This is where the group seemed to disintegrate as several people stopped at the aid station, and I found myself riding the last 15 miles to DC Ranch alone.

It was a fun ride - although I'm still sulking over the fact that I was 7 minutes slower this year. My wife rode the 30 miles and improved her time - go girl!

Lunch with friends after the ride - who could ask for more.

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Old 10-16-13, 10:15 AM
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Whoa ... that is a lot of people in that video! Looks like a bicycling version of the 405. I'll be the scenery was fab.

Wait a minute ... someone was pulling you at 28 MPH for 6 miles? That's really hoofing it!
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Old 10-16-13, 10:22 AM
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Originally Posted by Biker395 View Post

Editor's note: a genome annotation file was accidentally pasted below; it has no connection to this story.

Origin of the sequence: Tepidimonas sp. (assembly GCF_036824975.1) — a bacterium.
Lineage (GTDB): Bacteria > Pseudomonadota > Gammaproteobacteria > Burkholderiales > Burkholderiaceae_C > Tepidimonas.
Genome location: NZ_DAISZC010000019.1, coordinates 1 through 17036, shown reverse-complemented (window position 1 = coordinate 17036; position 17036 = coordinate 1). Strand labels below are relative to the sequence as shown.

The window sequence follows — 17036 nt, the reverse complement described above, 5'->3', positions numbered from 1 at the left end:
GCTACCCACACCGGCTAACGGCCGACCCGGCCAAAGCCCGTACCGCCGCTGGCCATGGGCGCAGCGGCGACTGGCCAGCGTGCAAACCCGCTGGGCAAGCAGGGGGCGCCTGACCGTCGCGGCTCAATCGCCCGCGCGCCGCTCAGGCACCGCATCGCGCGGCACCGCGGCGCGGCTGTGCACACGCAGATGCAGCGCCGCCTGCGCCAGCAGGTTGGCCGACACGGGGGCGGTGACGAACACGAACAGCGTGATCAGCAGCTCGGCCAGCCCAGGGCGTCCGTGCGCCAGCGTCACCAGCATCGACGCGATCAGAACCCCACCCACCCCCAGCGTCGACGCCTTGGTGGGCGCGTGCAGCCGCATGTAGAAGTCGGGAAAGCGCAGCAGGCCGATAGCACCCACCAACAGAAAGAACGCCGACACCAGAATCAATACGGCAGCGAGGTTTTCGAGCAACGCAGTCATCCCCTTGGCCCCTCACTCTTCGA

Whoa ... that is a lot of people in that video! Looks like a bicycling version of the 405. I'll be the scenery was fab.

Wait a minute ... someone was pulling you at 28 MPH for 6 miles? That's really hoofing it!
The TdS is a gorgeous ride - especially since we're not from around here.

Your weekend ride also sounds like an amazing area to ride. I need to retire so that I can get to ride more of these places!
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Old 10-16-13, 11:47 AM
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I rode a 110k hilly ride with a friend last Friday, rode a flatter 200k on the tandem on Saturday.
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Old 10-16-13, 12:27 PM